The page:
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Review: CGC Hardwood Shader Collection


Ethan J. Biller takes a hard look (pun intended ;-) at the Hardwoods material pack on the Blender Market. Read more BlenderNation reviews here.

CGC Hardwoods is a collection of 17 shaders for the Cycles render engine. The purpose of this shader pack is to provide the user with photo-realistic, true-to-life wood shading within minutes.
The basis of the shader is entirely procedural, meaning that no UV mapping is required for this shader to work on your objects. Speaking in terms of organization these shaders are brilliantly designed: each shader features a summing up of basic features on the top of each shader-group which allows the end-user to quickly set up different styles of wood.


With this pack you get 20 presets: some of the most common wood types are included: Cedar, Mahogany, Maple, Oak, Rosewood, and Walnut, as well as different finishes for the species: gloss, semi-gloss, and raw. This affords an awesome amount of flexibility in the presets alone, without even digging through the shader settings; and keep in mind: this pack only costs 50.00 USD- which amounts to 2.50 USD for each preset shader! That even beats Metalworks' price of 4.00/shader. When considering the amount of time saved by using this shader as opposed to creating it, (impossible even, for most users), you can plainly see the deal that you’re getting.

Preview of all of the shaders



How do you use a pre-made shader? You append it into your Blender scene, add it to your object and hit render. Well, not quite- there's a small bit of prep that must be done in order to achieve satisfactory results from these presets. Because this shader is, as Kent Trammell puts it: "physically-based"; it attempts to shade whatever object you apply it to as if it actually came out of a tree. The simple explanation: you have to flip the object on the X-axis 90 degrees (in Edit Mode). Kent goes over this (as well as all the shader’s other settings) very well in his video demonstration, which can be seen at the product page over on the Blender Market.

After you get your object oriented correctly however, you can very easily jump into the shader and slide around a few settings. Even with just changing a few things slightly it's possible to change the look of the wood to how you want it. Moving in deeper, however, we can tap the "Tab" key to enter "Level 2" of the shader, which unlocks 30+ additional settings for more advanced users to fiddle with. If you decide to go any farther than that, though, you'd be hitting the boss level, in which survival isn't guaranteed.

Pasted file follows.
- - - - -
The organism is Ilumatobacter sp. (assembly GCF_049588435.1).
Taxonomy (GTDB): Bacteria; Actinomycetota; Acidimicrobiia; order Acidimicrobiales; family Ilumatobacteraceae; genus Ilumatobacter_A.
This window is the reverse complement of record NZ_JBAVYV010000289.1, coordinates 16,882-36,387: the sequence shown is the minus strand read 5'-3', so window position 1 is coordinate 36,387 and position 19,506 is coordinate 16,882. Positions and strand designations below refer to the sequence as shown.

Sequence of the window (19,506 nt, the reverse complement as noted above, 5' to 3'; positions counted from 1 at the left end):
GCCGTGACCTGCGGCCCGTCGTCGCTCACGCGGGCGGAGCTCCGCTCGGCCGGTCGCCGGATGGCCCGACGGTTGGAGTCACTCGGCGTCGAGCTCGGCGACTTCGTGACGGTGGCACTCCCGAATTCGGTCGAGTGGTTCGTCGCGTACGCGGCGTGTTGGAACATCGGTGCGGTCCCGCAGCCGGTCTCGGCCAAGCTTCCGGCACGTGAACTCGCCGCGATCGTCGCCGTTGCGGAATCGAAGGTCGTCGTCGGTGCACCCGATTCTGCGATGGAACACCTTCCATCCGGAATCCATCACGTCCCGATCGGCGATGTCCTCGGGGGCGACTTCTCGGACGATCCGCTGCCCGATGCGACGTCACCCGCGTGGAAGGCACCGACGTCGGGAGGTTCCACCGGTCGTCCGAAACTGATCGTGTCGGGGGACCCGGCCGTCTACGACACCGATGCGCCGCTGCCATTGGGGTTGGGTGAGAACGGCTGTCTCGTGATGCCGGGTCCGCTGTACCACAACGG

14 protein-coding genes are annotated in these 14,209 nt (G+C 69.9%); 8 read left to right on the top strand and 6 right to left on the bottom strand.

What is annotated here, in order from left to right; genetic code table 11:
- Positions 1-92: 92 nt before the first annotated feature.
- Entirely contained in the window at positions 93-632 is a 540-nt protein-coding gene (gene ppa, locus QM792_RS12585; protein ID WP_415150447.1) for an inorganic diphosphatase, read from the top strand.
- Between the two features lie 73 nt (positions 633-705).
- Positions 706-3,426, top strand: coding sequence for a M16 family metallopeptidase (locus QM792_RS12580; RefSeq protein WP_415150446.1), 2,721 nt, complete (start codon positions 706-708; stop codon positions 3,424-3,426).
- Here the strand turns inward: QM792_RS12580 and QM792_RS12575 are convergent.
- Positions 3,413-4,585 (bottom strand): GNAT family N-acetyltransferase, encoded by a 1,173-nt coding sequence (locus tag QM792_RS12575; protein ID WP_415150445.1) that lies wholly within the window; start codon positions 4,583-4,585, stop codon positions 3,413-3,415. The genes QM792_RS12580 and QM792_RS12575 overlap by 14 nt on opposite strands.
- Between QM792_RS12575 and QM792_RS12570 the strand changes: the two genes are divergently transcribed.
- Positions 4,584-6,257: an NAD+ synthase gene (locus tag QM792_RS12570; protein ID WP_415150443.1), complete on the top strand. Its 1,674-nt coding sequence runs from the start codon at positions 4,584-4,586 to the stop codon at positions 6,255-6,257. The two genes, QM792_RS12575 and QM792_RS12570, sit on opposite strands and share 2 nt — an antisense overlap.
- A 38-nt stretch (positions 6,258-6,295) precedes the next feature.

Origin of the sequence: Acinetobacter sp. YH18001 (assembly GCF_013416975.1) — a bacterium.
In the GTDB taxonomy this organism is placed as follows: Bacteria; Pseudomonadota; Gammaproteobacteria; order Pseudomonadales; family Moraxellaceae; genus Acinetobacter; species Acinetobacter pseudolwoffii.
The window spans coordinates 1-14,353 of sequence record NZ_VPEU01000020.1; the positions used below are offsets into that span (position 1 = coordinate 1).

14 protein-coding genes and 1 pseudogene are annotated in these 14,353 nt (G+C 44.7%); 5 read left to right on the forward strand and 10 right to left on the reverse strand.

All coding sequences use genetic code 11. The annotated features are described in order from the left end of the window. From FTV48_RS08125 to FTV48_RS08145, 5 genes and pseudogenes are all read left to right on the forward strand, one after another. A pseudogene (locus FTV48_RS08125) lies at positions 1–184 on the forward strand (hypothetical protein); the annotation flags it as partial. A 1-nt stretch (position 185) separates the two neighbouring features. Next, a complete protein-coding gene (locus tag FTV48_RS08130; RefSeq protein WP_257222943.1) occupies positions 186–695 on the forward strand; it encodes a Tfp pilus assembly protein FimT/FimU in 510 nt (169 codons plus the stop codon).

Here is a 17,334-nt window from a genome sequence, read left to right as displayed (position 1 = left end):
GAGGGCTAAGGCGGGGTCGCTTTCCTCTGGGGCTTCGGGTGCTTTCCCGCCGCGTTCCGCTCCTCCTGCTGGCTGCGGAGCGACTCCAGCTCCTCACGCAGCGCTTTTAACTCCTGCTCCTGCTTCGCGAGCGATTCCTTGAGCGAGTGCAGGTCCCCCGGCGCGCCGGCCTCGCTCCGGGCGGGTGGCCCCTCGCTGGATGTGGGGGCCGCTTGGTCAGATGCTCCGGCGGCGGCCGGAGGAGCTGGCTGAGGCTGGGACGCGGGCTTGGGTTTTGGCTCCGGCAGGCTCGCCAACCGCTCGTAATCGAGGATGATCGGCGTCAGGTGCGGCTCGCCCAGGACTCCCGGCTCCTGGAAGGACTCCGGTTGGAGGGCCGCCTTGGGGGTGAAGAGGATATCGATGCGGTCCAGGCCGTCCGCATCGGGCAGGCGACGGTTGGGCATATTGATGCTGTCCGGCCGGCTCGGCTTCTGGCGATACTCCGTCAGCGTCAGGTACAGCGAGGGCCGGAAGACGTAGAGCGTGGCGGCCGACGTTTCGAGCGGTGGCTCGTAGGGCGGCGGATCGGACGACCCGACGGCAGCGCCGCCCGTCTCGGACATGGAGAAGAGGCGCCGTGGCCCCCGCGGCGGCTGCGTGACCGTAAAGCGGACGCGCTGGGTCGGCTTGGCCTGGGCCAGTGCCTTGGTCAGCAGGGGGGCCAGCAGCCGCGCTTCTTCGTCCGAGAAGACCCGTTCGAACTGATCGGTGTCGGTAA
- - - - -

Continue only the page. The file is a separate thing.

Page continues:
Of course, the most important part of any shader is the amount of realism you would get from it in any given scene. So let me start by noting that these shaders are incredibly large, as compared to the simplistic Diffuse/Glossy/Fresnel a lot of users are pre-adjusted to. This usually (as in my case) means that pre-render build times will be longer due to the amount of nodes Blender has to compress. This being said, the base "CGC_Hardwood" shader that Kent has pulled these wood varieties out of cleans up incredibly fast in rendering. In one of my test scenes, (pictured below), with just an emission plane and an HDRi, I was getting relatively noise-free results with very low sample values (15~20). The shader also reacts very well to different lighting situations, a must for any professional-grade material pack.


Wow. That’s a lot of hard-hewn lumber on that deck, sir.

Note: Please keep in mind that even if I was to make test images for the next 3 weeks I couldn't come close to using this shader's full possibilities, so please don't judge the shader based on my humble images alone.

Product page

CGC Hardwood Shader Collection sells on the Blender Market for $49.


7.6 Awesome

CG Cookie has successfully created and marketed this for what it is: an incredibly detailed shader that is a must for any nature scene, or even just wood renders in general. So, hand shakes and back-pats all around for a job well done, guys!

  • Flexibility 9
  • Realism 8
  • Value for Money 7.5
  • Speed of Use 6
  • User Ratings (6 Votes) 8.3

About the Author

Avatar image for Ethan J. Biller
Ethan J. Biller

Currently based in the U.S.A, Ethan Biller is a freelance generalist, (CGI odd job man), with a 4 year history in Blender, and a 10 year history in the digital arts. When not hunched over the computer, he can be found taking extended walks in the rain.

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